With the news that good sleep, regular exercise and a little alcohol can help keep Alzheimer’s at bay, Michele O’Connor explores other surprising ways you could reduce your risk of the disease.
Check your blood pressure. Even slight hypertension in middle age doubles the risk of dementia, say scientists at University College London.
Enjoy a cup. Drinking tea cuts the risk of mental impairment in older people by 50 percent, a recent study found. It added that the benefits are not limited to a particular type of tea – as long as it is brewed from tea leaves.
Get your hearing tested. Even mild hearing loss raises the long-term risk of mental decline and dementia in people over 55, says a study published in medical journal The Lancet.
Limit social media. “Virtual” friendships on screens should not replace talking to real people. Studies show a lack of face-to-face interactions and contact is linked with faster cognitive decline and a shorter lifespan.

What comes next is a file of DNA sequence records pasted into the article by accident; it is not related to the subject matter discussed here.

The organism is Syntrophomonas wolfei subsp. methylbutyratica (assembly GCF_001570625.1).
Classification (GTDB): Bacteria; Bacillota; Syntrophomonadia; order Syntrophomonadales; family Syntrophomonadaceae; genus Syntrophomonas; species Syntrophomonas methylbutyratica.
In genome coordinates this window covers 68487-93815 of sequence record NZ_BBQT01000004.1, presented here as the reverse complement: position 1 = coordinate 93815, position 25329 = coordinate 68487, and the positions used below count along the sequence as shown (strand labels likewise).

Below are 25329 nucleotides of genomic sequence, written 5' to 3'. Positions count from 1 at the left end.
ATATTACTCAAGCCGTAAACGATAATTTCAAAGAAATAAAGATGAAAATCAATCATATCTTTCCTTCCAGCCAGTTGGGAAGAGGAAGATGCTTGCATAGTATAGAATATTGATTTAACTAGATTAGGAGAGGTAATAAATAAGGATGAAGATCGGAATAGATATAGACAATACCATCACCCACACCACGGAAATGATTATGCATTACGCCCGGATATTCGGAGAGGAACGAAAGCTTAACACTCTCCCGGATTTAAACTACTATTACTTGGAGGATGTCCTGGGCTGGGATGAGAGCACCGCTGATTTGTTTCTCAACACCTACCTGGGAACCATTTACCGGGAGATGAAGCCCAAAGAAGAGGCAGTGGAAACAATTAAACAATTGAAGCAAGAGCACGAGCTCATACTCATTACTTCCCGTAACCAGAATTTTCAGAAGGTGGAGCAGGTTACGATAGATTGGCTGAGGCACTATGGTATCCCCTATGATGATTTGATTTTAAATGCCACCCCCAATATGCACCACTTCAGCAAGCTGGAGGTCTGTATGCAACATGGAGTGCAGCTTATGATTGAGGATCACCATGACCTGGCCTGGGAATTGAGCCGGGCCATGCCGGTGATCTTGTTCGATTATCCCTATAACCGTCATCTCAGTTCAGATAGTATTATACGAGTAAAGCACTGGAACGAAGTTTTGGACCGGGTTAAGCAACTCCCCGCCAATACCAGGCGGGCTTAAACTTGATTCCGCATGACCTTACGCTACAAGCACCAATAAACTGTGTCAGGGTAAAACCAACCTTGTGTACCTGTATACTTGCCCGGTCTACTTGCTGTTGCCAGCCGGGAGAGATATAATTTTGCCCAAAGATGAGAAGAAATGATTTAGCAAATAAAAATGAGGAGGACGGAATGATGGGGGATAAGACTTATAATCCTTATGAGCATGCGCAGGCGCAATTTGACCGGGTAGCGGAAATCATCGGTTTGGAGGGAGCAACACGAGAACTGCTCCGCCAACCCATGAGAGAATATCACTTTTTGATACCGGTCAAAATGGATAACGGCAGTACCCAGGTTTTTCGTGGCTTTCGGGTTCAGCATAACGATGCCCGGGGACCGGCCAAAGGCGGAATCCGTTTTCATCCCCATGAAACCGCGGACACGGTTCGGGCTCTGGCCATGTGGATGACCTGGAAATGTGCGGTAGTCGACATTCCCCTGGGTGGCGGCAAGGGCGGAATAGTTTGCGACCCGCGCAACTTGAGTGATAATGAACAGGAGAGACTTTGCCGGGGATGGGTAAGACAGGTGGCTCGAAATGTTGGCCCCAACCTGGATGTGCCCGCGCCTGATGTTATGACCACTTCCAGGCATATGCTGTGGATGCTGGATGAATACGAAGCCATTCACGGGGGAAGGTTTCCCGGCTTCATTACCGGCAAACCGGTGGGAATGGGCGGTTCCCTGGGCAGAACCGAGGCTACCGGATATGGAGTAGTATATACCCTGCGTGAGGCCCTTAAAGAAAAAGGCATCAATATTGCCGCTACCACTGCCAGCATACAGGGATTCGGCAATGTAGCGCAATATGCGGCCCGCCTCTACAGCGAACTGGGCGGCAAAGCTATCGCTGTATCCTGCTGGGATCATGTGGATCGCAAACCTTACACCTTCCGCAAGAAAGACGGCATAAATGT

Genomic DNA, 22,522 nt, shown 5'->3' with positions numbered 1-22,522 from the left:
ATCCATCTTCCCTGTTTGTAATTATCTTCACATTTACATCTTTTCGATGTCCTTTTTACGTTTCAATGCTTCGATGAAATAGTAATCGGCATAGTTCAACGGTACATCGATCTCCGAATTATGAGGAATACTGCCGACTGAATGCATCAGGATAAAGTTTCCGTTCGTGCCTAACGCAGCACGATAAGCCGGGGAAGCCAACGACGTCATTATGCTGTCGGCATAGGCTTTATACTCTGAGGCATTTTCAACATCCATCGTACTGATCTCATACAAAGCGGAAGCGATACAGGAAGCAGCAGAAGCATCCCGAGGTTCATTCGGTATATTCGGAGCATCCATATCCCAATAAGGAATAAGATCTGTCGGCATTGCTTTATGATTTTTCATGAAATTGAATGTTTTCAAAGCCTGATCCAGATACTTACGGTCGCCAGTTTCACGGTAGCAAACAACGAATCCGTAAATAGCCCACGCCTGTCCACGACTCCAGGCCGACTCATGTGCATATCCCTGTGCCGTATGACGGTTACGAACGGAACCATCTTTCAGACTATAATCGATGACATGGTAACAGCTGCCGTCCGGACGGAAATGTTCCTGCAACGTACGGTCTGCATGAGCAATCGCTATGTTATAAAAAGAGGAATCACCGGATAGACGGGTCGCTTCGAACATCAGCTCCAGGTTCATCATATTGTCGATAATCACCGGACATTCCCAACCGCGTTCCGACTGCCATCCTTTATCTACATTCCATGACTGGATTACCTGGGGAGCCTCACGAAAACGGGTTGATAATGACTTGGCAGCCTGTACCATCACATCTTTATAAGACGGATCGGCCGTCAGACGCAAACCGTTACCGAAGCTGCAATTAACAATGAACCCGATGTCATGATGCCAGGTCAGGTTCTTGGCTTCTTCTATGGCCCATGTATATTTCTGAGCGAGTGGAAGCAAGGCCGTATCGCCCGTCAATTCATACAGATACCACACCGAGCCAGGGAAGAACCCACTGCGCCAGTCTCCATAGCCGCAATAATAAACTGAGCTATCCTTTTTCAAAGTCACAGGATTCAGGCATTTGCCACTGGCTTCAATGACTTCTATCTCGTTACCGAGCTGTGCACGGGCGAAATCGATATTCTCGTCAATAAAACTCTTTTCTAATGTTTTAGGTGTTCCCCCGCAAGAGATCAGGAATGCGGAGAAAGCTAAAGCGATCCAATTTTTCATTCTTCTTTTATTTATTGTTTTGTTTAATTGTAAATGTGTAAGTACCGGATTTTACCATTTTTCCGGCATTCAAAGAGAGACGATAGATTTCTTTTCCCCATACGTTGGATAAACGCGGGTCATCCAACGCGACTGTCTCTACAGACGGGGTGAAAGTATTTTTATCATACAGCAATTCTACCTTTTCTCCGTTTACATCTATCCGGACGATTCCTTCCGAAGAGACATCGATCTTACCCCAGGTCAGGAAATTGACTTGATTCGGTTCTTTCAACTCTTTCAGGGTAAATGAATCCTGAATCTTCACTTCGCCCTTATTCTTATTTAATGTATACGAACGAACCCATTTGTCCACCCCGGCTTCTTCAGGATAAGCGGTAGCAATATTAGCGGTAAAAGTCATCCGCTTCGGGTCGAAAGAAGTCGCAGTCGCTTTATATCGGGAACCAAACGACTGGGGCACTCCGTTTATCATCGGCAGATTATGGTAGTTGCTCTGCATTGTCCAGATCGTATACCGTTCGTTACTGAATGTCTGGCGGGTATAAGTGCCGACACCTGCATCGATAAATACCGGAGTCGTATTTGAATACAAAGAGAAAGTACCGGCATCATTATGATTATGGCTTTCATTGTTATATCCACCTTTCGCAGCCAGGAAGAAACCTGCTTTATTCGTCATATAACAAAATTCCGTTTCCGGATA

Have a seafood day. Those who eat the most fish are a fifth less likely to develop Alzheimer’s disease compared with those who eat the least, a recent review of health studies found.
Don’t dine after 7 p.m. Leaving a 12-hour gap between dinner and breakfast triggers a process called autophagy, which clears out dead cells and is good for brain function, says nutritionist Dr Marilyn Glenville.
Have regular dental check-ups. Gum disease increases inflammation in the body, which is thought to cause dementia. It has been found to raise the rate of mental decline six-fold in early-stage Alzheimer’s, so see a dentist regularly and brush and floss thoroughly.
Beware certain heartburn medicines. Says Dr Glenville: “Medications that help to reduce acid reflux are now thought to increase the risk of developing dementia by 44 per cent because they increase the level of beta-amyloid in the brain.”
Have regular sex. A study of people aged 50-89 found those who were still sexually active had sharper mental function doing word and number puzzles.
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